Before going through adulterants in detail, the author tells us about non-adulterants: the ingredients which beer is supposed to contain. Just to remind you that very little was legally allowed to be used in beer at the time. Just water, malt, hops, yeast and sugar.
“We shall presently have an opportunity to consider scientifically the character of those precious ingredients, grains of paradise, cocculus indicus, and other substances not mentioned by the candid brewer whose remarks I have just quoted, with which the poor man’s beer is drugged ; but, before doing so, I propose to give a short account of the materials which ought to be used in the production of wholesome beer. Those are, or should be, water, malt (barley), hops, and yeast, and these substances possess not only practical value for the brewer, but many special points of interest for the chemist and the student of botany. There has long been, to the uninitiated, a mystery connected with the water of Burton-on-Trent, the prevalent notion being that it is the river water which possesses some special virtue for brewing purposes. The fact is, however, that it is the spring-water of the district which is well adapted for the manufacture of beer ; and although the effect is not yet clearly understood the cause has long been well known chemists. It arises from the presence in the water of “earthy sulphates and carbonates,” and the absence of organic matter which is fatal to the brewing process. Analysis has shown the Burton water to contain nearly 19 grains of sulphate and 15 grains carbonate of lime to the imperial gallon (besides sulphates of potassa and magnesia) ; and the theory is that these alkalies combine with the acid of the malt extract, and, in the form of insoluble salts, are precipitated and carry down with them the nitrogenous substances which it is desirable to get rid of in the brewing process ; so, for the same reason that the presence of salts of lime and potash in the Burton water is advantageous, that of organic matter would be injurious, and the freedom of the water from the latter is therefore very advantageous to the brewer. Should any of readers desire further information on this subject for practical purposes, they may obtain it in the able article "Beer,” in Dr. Muspratt’s "Dictionary of Chemistry,” or in those the same subject in Ure’s "Dictionary of Arts,” and Watt’s "Dictionary of Chemistry" while Mr. Molyneux’s work, already named, also contains an excellent chapter on the "Waters of Burton,” and the effect upon them of the strata through which they percolate. “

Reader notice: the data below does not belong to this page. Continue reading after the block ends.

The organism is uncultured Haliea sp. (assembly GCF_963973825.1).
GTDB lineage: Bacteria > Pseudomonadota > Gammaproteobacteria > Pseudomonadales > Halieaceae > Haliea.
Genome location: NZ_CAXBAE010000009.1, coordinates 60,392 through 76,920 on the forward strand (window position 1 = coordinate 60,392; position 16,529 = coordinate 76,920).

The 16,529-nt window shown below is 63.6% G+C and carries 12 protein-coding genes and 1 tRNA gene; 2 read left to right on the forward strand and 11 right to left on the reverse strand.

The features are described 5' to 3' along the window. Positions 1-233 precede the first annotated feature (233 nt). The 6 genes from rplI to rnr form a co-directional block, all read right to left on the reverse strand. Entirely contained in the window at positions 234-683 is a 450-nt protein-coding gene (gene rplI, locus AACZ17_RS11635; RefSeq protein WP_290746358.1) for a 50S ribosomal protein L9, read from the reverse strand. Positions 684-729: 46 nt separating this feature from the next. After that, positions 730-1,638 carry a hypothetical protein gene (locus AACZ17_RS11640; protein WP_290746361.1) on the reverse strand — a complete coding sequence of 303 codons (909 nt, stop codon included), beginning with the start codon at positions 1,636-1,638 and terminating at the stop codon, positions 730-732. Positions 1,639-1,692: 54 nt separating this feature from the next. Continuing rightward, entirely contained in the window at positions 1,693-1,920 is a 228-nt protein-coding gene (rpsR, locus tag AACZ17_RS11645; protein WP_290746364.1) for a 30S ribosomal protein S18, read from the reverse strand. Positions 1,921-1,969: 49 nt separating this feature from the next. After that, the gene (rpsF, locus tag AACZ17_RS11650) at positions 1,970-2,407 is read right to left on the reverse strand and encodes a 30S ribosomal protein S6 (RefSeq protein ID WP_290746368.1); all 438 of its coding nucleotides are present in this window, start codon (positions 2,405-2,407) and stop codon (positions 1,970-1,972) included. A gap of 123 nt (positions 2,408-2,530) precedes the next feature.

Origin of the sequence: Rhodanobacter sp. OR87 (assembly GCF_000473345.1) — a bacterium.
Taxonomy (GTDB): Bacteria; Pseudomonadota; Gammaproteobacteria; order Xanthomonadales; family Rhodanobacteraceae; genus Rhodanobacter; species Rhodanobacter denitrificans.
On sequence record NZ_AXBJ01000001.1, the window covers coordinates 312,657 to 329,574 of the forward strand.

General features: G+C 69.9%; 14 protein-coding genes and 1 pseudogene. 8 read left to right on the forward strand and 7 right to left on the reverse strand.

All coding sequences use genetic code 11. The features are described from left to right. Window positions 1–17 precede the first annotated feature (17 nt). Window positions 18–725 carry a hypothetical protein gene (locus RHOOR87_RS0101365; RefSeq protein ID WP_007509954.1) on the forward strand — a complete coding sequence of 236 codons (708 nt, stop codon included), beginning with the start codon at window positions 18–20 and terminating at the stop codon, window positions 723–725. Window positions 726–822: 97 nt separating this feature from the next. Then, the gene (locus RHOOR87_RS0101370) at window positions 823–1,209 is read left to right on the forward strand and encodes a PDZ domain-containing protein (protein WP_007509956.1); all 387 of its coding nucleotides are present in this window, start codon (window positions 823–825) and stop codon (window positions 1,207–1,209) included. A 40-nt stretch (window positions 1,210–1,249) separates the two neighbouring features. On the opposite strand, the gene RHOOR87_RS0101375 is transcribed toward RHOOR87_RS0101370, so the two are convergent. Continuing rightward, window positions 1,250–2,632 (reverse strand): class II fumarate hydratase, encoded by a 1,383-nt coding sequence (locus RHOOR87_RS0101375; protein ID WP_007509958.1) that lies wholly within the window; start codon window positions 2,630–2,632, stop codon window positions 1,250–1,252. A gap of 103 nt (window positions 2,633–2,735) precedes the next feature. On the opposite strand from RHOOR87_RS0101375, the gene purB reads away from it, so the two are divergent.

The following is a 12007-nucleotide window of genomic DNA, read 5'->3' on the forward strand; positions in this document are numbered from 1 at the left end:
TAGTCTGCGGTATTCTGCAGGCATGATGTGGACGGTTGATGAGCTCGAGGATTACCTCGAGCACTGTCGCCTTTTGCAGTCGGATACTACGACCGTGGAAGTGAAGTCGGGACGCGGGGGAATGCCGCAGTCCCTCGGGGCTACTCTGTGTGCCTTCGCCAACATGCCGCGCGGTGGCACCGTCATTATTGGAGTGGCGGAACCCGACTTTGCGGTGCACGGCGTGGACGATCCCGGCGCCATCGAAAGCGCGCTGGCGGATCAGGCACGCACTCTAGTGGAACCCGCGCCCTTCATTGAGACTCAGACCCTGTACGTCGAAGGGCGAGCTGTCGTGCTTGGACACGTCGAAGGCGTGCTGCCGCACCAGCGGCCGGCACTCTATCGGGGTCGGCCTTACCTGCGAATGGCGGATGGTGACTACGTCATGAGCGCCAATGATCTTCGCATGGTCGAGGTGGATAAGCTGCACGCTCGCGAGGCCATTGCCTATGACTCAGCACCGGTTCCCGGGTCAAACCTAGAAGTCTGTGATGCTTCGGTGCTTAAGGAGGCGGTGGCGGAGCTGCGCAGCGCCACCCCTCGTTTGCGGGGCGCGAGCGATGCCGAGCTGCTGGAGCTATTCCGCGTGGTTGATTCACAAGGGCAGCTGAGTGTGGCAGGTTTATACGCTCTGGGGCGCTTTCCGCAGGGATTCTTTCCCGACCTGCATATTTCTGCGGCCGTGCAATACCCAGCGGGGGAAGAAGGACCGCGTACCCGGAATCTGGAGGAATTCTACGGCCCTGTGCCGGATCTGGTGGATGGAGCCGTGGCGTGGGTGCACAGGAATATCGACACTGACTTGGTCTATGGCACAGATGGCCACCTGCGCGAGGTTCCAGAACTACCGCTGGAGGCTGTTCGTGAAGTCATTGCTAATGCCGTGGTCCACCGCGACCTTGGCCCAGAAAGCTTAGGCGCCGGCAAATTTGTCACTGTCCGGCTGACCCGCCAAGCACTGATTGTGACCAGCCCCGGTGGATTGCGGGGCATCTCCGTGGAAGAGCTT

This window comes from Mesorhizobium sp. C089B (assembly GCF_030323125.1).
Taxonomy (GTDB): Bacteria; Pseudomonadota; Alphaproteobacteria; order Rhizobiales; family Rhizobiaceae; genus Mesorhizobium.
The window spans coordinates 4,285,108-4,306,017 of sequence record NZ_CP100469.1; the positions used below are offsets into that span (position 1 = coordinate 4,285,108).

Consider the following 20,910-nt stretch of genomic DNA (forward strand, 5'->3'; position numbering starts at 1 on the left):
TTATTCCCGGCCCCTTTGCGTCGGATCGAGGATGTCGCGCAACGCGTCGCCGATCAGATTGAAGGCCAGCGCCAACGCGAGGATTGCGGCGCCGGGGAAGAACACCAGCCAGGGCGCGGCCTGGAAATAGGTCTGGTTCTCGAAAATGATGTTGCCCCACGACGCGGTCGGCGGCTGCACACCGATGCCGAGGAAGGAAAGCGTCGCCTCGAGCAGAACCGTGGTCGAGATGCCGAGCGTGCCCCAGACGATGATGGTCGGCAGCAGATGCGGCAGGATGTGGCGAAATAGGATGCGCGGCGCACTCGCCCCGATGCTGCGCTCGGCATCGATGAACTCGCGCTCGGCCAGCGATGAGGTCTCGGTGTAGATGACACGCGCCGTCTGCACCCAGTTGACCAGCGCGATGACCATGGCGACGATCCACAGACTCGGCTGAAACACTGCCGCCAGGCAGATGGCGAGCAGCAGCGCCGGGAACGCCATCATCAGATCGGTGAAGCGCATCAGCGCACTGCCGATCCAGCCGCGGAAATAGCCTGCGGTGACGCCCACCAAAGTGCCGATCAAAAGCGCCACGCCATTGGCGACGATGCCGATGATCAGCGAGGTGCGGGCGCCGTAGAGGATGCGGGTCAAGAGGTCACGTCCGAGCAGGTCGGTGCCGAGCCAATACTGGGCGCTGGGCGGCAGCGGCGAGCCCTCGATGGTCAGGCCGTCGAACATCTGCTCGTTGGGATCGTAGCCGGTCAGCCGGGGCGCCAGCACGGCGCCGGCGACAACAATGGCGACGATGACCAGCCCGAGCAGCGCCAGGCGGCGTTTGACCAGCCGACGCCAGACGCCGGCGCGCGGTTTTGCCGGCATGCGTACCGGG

Liverpool Daily Post - Tuesday 05 July 1870, page 6.
Give the author his due, he’s as equally enthusiastic about Burton Pale Ale as he is about Lager.
Is that really what the minerals in Burton water do, help precipitate out nitrogenous substances? It sounds dead scientific the way he explains it. But I still suspect its bollocks.
“These are the materials which should be employed in the brewing of good ale. Water, free from organic matter and containing sulphate and carbonate of lime; barley, in the form of malt; hops and yeast; and although the reader will have gathered from the preceding short account of these substances, what leading principles are involved in their use and treatment, I propose briefly to recapitulate the changes which occur in the brewing process, before attempting to describe the practical operation. In the malting or germination of barley the albumen in the grain becomes converted into diastase, the property of which is to change the starch (also constituent in the barley) into soluble dextrin of gum and sugar, and, consequently, the malt possesses a sweet taste which is not present in the grain previous to malting. In the mashing process, this sweet substance is washed out of the malt, and with the water employed for the purpose goes to form the wort, or stock of the beer. This "wort” is subsequently boiled with hops, which contain a bitter principle, lupulite, and an essential oil, of which the effect is to impart a bitter aromatic flavour to the beer, at the same time the chief organic constituents of the wort are removed. And finally through the introduction of yeast, a minute plant, the cells of which multiply with incredible rapidity, fermentation is set up, the chemical effect of which is to convert the sugar contained in the “wort” into carbonic acid and alcohol. The brewer takes care, however, to stop the fermentation at a certain stage, so that a portion of the sugar may remain unconverted ; and the chemical change is then completed in the cask or bottle, the carbonic acid being held in solution until the beer is drawn or otherwise exposed to atmospheric action. This gives good beer its brisk sparkling appearance, and puts a head upon it; in no case is the effect so conspicuous in the bottled German beer, and English and Scotch pale ales, which continue to effervesce and sparkle like champagne, long after the liquid is poured into a tumbler.”
Liverpool Daily Post - Tuesday 05 July 1870, page 6.
I’ve only included this paragraph for one reason. I’m sure you already understand the concept behind the fermentation of beer. It was the last sentence that grabbed me. Because you rarely get many descriptions.
The author tells us that British Pale Ales were as highly carbonated as German bottled beer and continued to fizz in the glass. I assume he means bottled Pale Ales. But that’s still an impressive degree of carbonation. Especially as it was produced by natural carbonation. And the bottles were only sealed with corks.
Next time we’ll see what muck went into beer in Lverpool.